Bone density, joint pain and muscle aches are all effects of our age. Our skeletal systems help to add structure to bodies. Joints help bones keep uniform and flexible; being able to move but not come into direct contact with one another. Muscles help to strengthen bodies. When a person’s mind also changes, coordination is affected as well. Also, according to the website http://www.nlm.nih.gov/medlineplus/ency/article/004015.htm, changes in the muscles, joints, and bones affect the posture and gait, and lead to weakness and slowed movement.
Many bones are affected by age; from out vertebrae, our trunk, foot arches, and the long bones of the arms and legs, age affects them all. When the joints stiffen, they become less flexible. This is because the fluid in the joints decrease, thus bones rub together and tend to erode. This is especially true when it comes to hips and knees. Finger joints, especially in women, can also be affected. Thankfully, ankles are least affected by age.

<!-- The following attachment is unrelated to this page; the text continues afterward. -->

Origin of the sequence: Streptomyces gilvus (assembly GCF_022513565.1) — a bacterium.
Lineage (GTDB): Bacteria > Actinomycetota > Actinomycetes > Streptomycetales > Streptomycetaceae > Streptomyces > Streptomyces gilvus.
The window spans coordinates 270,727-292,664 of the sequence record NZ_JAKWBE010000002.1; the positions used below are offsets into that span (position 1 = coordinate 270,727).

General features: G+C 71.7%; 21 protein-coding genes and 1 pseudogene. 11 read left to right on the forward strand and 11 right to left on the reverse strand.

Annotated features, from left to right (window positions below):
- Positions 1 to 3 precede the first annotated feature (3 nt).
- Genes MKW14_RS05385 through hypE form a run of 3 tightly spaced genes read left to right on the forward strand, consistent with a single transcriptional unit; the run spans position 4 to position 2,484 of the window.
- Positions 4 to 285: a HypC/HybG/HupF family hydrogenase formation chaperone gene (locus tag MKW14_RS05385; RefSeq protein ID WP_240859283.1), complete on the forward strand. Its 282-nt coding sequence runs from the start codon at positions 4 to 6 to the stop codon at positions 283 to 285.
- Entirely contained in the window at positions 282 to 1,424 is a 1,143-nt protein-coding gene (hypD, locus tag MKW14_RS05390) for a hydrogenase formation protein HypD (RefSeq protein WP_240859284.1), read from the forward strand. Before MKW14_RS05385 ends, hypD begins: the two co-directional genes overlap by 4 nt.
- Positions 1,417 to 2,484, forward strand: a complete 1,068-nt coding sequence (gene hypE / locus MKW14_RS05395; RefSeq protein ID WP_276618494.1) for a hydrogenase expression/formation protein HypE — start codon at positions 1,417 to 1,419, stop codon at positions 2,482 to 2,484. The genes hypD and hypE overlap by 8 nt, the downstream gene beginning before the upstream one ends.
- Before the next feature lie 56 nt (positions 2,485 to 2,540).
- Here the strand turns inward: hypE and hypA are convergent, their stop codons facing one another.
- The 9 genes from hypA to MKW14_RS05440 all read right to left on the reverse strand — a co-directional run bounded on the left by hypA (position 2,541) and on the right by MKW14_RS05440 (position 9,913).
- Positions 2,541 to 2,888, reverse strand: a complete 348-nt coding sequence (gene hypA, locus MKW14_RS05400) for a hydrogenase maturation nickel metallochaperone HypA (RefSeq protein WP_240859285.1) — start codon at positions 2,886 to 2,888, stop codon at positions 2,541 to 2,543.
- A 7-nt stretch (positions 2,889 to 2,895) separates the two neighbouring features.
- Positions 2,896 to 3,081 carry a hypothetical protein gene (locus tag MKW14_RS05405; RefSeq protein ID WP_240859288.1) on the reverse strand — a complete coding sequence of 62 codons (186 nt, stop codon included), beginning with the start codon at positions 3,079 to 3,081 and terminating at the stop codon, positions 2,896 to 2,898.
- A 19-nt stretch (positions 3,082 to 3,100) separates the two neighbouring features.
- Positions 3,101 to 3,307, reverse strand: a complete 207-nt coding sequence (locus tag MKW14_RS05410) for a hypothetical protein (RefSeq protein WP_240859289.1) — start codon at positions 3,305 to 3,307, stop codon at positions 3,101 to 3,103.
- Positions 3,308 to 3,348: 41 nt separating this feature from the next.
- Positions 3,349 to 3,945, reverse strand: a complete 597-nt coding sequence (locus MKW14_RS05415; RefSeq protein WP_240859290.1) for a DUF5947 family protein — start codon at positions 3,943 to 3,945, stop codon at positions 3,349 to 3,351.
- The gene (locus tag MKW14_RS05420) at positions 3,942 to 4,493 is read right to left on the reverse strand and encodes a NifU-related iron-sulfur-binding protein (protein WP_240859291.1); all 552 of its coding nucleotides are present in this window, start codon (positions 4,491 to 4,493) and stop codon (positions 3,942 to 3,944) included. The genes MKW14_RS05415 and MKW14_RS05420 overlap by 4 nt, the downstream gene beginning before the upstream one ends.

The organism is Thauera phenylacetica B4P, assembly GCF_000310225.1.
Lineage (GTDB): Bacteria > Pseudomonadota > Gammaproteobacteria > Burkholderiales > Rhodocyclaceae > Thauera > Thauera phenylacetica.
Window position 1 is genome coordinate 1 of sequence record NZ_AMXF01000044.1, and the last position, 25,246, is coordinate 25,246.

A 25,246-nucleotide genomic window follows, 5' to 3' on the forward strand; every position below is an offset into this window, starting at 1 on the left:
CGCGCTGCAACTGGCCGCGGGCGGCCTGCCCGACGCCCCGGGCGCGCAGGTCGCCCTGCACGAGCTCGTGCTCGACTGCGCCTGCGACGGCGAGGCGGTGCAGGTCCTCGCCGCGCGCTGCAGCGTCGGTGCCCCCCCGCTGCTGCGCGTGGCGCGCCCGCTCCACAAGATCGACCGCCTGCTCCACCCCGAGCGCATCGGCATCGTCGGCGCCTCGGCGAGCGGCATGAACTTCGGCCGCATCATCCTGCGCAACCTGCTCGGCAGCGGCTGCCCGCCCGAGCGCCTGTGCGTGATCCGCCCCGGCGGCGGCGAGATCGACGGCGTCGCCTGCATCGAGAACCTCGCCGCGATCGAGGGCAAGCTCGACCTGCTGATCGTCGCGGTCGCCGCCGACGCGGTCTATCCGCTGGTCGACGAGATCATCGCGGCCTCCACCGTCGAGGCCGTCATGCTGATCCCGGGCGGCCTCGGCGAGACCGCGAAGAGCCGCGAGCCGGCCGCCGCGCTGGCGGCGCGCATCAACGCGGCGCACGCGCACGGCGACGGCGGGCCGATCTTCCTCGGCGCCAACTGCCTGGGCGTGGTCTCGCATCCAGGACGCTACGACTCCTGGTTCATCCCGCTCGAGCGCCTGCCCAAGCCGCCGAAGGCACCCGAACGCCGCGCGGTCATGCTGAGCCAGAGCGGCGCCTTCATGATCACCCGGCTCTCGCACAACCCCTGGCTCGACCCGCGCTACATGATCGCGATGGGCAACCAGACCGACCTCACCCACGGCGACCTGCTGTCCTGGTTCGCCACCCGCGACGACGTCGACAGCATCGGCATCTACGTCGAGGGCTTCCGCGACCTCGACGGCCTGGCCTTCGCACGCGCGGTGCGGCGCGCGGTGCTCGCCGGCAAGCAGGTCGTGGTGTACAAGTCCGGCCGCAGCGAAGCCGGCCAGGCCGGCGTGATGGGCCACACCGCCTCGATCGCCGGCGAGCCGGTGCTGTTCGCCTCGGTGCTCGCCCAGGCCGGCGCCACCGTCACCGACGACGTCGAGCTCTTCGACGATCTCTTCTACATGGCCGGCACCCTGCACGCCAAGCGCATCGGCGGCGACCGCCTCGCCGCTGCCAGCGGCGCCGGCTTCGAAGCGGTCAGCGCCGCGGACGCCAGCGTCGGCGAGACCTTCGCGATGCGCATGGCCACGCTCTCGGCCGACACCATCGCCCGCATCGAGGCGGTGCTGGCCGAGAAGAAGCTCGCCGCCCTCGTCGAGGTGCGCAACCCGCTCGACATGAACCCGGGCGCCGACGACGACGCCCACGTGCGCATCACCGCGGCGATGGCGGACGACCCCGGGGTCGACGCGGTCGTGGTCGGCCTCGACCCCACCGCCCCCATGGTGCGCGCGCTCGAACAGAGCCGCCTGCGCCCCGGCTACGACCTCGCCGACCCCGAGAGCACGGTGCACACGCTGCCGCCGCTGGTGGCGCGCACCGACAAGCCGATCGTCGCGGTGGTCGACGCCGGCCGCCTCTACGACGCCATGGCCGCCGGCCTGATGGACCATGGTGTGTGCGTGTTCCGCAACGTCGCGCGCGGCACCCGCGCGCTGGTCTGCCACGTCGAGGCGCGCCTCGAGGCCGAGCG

Also, according to the website, Lipofuscin (an age-related pigment) and fat are deposited in muscle tissue. The muscle fibers shrink. Muscle tissue is replaced more slowly, and lost muscle tissue may be replaced with a tough fibrous tissue. This is most noticeable in the hands, which may appear thin and bony.
Changes in the muscle tissue, combined with normal aging changes in the nervous system, cause muscles to have less tone and ability to contract. Muscles may become rigid with age and may lose tone, even with regular exercise.
Knowing this, as a caretaker, will help us keep our clients as healthy as possible. Knowing as much as possible helps us show that With Age Comes Respect!